A disturbing feature of the findings was that crimes against women and children had both seen an uptick. In 2020, there had been 3.71 lakh cases of crimes against women; by the next year, it had become 4.28 lakh, an increase of 15 per cent. The NCRB report said: “Majority of cases under crime against women under IPC were registered under ‘Cruelty by Husband or His Relatives’ (31.8%) followed by ‘Assault on Women with Intent to Outrage her Modesty’ (20.8%), ‘Kidnapping & Abduction of Women’ (17.6%) and ‘Rape’ (7.4%). The crime rate registered per lakh women population is 64.5 in 2021 in comparison with 56.5 in 2020.”
Kolkata’s ability to keep the numbers low wasn’t just a one-off. It has been able to manage this the previous years too. There are some caveats though. What the NCRB report shows is only reported numbers. The police in India, cutting across states, have a long history of keeping crime low by keeping the reporting low
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There was a similar increase in crimes against children, too, which shot up by 16.2 per cent from 1.28 lakh cases in 2020 to 1.49 lakh cases in 2021. The major crimes against children were kidnapping and sexual abuse. Crimes against senior citizens, too, saw an increase though it wasn’t as much as against children and women. “A total of 26,110 cases were registered for committing crime against Senior Citizens (aged above 60 years), showing an increase of 5.3% in registration over 2020 (24,794 cases). Crime head-wise cases revealed that simple hurt with 28.3% (7,396 cases) formed the highest chunk of cases of crimes against Senior Citizens followed by Theft with 13.5% (3,531 cases) and FCF (Forgery, Cheating & Fraud) with 11.3% (2,948 cases) during 2021,” said the NCRB report.
There was also some insight into crimes that get high media traction. Like sedition, over which there has been a longstanding debate questioning its existence as a crime. In May, the Supreme Court, while not removing it, had put a halt to its usage till they made a decision. It was a law that had been prone to misuse and one bequeathed by Britain when India was its colony as an instrument to stave off political resistance. The NCRB report states that in 2021, there were only 76 sedition cases registered, a negligible number that would have been ignored if not for this section attracting widespread notice in civil society.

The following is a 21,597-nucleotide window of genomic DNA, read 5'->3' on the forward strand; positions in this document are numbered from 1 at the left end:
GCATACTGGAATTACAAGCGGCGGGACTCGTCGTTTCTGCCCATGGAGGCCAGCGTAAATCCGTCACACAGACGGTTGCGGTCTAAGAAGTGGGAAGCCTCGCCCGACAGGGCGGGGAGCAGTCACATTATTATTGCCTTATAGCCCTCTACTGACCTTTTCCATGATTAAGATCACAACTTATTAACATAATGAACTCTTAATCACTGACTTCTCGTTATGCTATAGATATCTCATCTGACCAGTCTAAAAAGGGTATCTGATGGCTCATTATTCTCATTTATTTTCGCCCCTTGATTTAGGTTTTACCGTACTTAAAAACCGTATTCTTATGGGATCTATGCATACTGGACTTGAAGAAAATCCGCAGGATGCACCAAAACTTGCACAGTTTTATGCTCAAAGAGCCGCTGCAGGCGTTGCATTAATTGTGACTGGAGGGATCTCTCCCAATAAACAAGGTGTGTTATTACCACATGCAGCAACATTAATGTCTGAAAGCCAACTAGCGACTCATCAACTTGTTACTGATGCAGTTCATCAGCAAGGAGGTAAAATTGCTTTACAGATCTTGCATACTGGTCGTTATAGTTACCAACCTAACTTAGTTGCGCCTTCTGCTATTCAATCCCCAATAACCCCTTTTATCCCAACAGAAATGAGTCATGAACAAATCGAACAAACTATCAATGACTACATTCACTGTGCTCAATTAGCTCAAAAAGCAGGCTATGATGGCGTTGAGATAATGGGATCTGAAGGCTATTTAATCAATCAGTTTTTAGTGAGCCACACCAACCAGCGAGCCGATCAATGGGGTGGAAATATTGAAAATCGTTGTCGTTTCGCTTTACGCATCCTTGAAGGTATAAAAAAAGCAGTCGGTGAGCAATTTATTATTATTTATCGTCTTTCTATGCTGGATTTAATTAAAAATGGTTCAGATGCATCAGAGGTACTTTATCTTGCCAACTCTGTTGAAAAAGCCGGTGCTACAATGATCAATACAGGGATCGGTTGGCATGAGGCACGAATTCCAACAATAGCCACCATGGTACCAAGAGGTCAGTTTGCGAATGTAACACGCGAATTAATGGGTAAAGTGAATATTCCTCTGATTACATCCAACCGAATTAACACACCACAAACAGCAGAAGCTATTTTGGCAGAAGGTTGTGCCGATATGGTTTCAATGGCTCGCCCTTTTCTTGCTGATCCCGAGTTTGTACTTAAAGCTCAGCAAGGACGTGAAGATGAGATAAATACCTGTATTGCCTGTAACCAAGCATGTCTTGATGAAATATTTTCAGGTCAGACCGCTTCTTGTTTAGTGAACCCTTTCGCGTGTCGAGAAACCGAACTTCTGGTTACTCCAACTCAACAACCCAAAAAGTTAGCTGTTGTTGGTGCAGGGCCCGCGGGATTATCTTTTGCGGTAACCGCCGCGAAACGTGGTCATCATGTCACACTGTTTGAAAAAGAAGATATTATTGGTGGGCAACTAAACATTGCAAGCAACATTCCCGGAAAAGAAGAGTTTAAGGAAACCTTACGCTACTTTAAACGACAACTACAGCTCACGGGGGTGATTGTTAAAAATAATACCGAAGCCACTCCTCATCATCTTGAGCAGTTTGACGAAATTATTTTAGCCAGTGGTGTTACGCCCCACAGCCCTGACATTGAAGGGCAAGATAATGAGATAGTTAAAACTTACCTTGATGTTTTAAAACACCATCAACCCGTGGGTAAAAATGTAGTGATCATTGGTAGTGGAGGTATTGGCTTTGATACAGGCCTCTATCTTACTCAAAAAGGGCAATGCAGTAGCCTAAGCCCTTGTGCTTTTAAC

Another trend that the report highlights is an increase in cyber crimes: It notes: “A total of 52,974 cases were registered under Cyber Crimes, showing an increase of 5.9% in registration over 2020 (50,035 cases). The crime rate under this category increased from 3.7 (per lakh population) in 2020 to 3.9 in 2021. During 2021, 60.8% of cyber-crime cases registered were for the motive of fraud (32,230 out of 52,974 cases) followed by sexual exploitation with 8.6% (4,555 cases) and extortion with 5.4% (2,883 cases).” Not unsurprisingly, given how the city is a centre for information technology, Bengaluru found some infamy on this front. Of all the cases of identity thefts in metropolitan cities, Bengaluru accounted for a whopping 72 per cent.
How exact is the picture of crime in India from what the NCRB has collated is difficult to know. In the absence of anything else which is as comprehensive, this is the only data to go by. But the NCRB themselves admit there are limitations. These are mostly on the side of under-reporting. We might not know the real state of crime in India, but it is much more than what the report shows.